Compression Therapy for Leg Ulcers and Kaposi Sarcoma in Western Kenya
- for people ages 18 years and up (full criteria)
- study startedestimated completion:
The efficacy of locally sourced compression therapy in the management of chronic leg ulcers and Kaposi Sarcoma in western Kenya will be studied in a rural setting
Evaluation of Locally-sourced Compression Therapy for Treatment of Chronic Leg Ulcers and Management of Kaposi Sarcoma Leg Lymphedema in Western Kenya
Compression therapy is a well-established cornerstone therapy and part of routine clinical care for chronic leg ulcers from venous disease and lymphedema, including Kaposi sarcoma (KS)-associated lymphedema. Chronic leg ulcers, from trauma or chronic venous disease, and lymphedema have a significant impact on quality of life, driven by pain, foul odor, and restricted mobility. The provision of compression therapy in resource-limited settings, as in western Kenya and other regions of East Africa, is a major challenge. In western Kenya, locally available elastic stockings are priced at 10-15 USD (1000-1500 kshs) per pair. Pre-packaged brand name kits are not locally available or affordable for patients, as imported kits costs 7-20 USD (700-2000 kshs) per package. However, materials used routinely in wound care, namely elastic crepe, gauze, and zinc oxide, are readily available and affordable for patients. Supplies required to dress one affected leg for a week cost 2 USD (200 kshs). The use of locally-sourced routine wound care supplies for compression therapy is poised to have significant impact on reducing morbidity, social stigma, and economic loss associated with chronic leg ulcers and Kaposi sarcoma-associated lymphedema. Demonstration of its feasibility and efficacy in treating chronic leg ulcers and Kaposi sarcoma-associated lymphedema in western Kenya could have far-reaching implications for the treatment of these prevalent conditions across East Africa and sub-Saharan Africa. This project will utilize a 1) retrospective study design to evaluate the efficacy of compression therapy for the treatment of chronic leg ulcer patients seen at Turbo Health Center, one of the Academic Model for Providing Access to Healthcare (AMPATH) sites and 2) randomized controlled trial to evaluate the efficacy of compression therapy in the management of Kaposi sarcoma leg lymphedema patients seen at AMPATH/MTRH oncology clinics. If the outcomes of this project support the use of locally-sourced compression therapy in the treatment of chronic leg ulcers and Kaposi sarcoma-associated lymphedema, future studies for chronic leg ulcers will focus on scaling up use of locally-sourced compression therapy at other AMPATH clinics and exploring feasibility of community-based care. Future studies for Kaposi sarcoma lymphedema will focus on exploring feasibility of community or home-based lymphedema care.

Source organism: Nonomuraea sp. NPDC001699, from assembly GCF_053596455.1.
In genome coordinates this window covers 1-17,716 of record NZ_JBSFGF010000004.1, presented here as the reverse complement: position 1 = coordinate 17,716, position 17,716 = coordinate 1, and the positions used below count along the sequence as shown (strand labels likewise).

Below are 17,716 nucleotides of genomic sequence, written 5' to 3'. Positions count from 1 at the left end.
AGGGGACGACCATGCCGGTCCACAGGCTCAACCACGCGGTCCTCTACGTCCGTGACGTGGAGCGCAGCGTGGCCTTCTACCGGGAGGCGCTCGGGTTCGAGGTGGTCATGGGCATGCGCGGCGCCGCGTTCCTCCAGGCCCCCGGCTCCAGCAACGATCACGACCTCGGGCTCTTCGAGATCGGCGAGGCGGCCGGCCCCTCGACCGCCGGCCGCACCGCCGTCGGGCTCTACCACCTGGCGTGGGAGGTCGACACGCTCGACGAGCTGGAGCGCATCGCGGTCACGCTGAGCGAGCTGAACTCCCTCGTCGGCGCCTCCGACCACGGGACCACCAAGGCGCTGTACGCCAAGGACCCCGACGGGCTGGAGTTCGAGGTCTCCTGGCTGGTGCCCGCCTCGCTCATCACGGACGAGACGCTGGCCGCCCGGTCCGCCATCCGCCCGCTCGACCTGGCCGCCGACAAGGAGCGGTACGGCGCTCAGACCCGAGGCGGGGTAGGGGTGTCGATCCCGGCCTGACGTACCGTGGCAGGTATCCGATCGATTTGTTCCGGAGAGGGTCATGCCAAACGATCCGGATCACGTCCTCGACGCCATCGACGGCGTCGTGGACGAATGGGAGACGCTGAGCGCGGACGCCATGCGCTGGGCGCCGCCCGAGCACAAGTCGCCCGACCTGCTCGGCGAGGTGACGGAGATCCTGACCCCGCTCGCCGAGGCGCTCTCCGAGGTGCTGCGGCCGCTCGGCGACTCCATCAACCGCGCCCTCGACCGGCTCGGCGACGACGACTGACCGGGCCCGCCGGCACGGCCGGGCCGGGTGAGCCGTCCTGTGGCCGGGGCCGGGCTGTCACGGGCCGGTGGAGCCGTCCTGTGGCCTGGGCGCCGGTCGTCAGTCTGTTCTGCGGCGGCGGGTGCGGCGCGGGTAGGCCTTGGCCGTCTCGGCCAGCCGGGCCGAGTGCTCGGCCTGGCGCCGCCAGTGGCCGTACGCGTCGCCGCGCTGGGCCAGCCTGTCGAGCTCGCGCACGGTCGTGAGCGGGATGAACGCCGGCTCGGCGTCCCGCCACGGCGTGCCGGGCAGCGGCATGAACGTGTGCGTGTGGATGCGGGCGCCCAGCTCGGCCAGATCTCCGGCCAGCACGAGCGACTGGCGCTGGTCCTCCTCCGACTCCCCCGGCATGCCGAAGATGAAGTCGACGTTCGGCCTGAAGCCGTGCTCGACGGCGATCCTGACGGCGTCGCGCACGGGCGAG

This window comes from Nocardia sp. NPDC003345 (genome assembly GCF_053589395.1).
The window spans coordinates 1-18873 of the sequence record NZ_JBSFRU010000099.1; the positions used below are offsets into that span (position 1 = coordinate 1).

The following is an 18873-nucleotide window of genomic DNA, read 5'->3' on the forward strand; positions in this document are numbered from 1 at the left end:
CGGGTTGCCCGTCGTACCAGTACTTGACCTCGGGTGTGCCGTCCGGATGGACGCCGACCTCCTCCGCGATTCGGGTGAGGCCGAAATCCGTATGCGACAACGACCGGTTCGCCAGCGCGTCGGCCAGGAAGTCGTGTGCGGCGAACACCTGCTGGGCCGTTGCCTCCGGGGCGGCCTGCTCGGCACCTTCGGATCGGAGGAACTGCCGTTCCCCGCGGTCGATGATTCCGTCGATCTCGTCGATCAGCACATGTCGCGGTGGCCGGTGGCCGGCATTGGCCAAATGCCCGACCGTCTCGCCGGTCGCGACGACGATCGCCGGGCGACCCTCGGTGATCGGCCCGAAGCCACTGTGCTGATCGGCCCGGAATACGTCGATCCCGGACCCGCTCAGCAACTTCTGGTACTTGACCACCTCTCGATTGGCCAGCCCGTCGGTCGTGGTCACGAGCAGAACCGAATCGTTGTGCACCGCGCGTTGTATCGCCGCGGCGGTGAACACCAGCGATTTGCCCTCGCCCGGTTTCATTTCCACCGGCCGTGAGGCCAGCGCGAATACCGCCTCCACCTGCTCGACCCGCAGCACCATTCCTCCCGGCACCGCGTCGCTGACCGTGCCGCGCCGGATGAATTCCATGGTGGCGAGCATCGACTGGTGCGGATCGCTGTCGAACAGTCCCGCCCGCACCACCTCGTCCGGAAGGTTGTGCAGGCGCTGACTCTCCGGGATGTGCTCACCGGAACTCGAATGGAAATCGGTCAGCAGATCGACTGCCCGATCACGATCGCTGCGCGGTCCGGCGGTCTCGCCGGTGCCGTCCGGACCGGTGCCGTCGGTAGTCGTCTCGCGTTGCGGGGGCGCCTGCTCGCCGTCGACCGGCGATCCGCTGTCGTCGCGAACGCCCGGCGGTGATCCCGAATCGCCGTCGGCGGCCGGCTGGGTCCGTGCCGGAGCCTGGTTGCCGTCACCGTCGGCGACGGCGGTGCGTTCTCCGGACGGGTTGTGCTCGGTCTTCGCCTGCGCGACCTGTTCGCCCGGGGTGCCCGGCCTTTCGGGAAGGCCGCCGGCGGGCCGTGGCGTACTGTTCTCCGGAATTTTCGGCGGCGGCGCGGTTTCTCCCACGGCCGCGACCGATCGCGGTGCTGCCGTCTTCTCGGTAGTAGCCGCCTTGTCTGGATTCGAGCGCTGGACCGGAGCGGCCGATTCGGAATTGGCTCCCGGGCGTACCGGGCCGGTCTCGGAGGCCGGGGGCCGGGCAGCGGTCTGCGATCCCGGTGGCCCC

Chronic Leg Ulcer Kaposi Sarcoma HIV/AIDS and Infections compression therapy Kenya Locally sourced wrapping chronic leg ulcers Sarcoma Ulcer Leg Ulcer Sarcoma, Kaposi Skin Ulcer
For people ages 18 years and up
Retrospective Chronic Leg Ulcer Arm Investigation
- Older than 18 years of age
- Received paste bandage compression therapy as part of routine wound care
- Presence of venous ulcer for more than 6 weeks. Venous ulcer defined as a wound of the lower extremity in an individual with adequate lower extremity arterial flow located in the gaiter region of the leg (between the knee and ankle) with clinical signs of venous disease (edema, varicose veins) (19) OR
- Presence of trauma-related ulcer for more than 6 weeks
- Patients with peripheral arterial disease as documented via documented history or peripheral vascular physical examination. (20)
- Patients diagnosed with diabetic foot ulcers
- Patients diagnosed with ulcers from inflammatory conditions (pyoderma gangrenosum,vasculitis, rheumatoid arthritis, and other connective tissue diseases/autoimmune diseases)
- Concomitant diagnosis of decompensated heart failure, acute phase dermatitis (at the time of the study), acute phase deep vein thrombosis
Prospective Kaposi Sarcoma Investigation
- Older than 18 years of age
- Diagnosis of biopsy-proven Kaposi sarcoma with associated leg lymphedema
- Leg lymphedema consistent with Campisi Clinical Stage 1B, 2, 3, 4 (Table 4). At these stages, lymphedema is clinically evident and not yet permanently fibrotic, sclerotic,or indurated with verrucous change.
- HIV positive
- On highly active anti-retroviral therapy
- About to initiate a course of chemotherapy
- Willingness to participate for the entire study duration, ranging from at least 14 weeks and up to 24 weeks, depending on randomization.
- Provision of written Informed Consent
- HIV negative
- Leg lymphedema consistent with Campisi Clinical Stage 1A or 5 (Table 4). At these stages, lymphatic dysfunction is not yet clinically evident (Stage 1A) or lymphedema has become permanently fibrotic, sclerotic, or indurated with verrucous change (Stage 5).
- History of another cancer diagnosis
- Concomitant peripheral arterial disease as documented via history or peripheral vascular physical examination
- Concomitant diagnosis of decompensated heart failure, acute phase dermatitis (at the time of the study), rheumatoid arthritis, acute phase deep vein thrombosis
- Diagnosis of medical conditions that may also lead to lower extremity lymphedema,including: congestive heart failure, filiariasis, previous vein stripping or peripheral vascular surgery
- Current use of medications known to cause edema, (i.e. calcium channel blockers,systemic corticosteroids)
- not yet accepting patients
- Start Date
- Completion Date
- Indiana University
- Study Type
- Last Updated
- January 12, 2018
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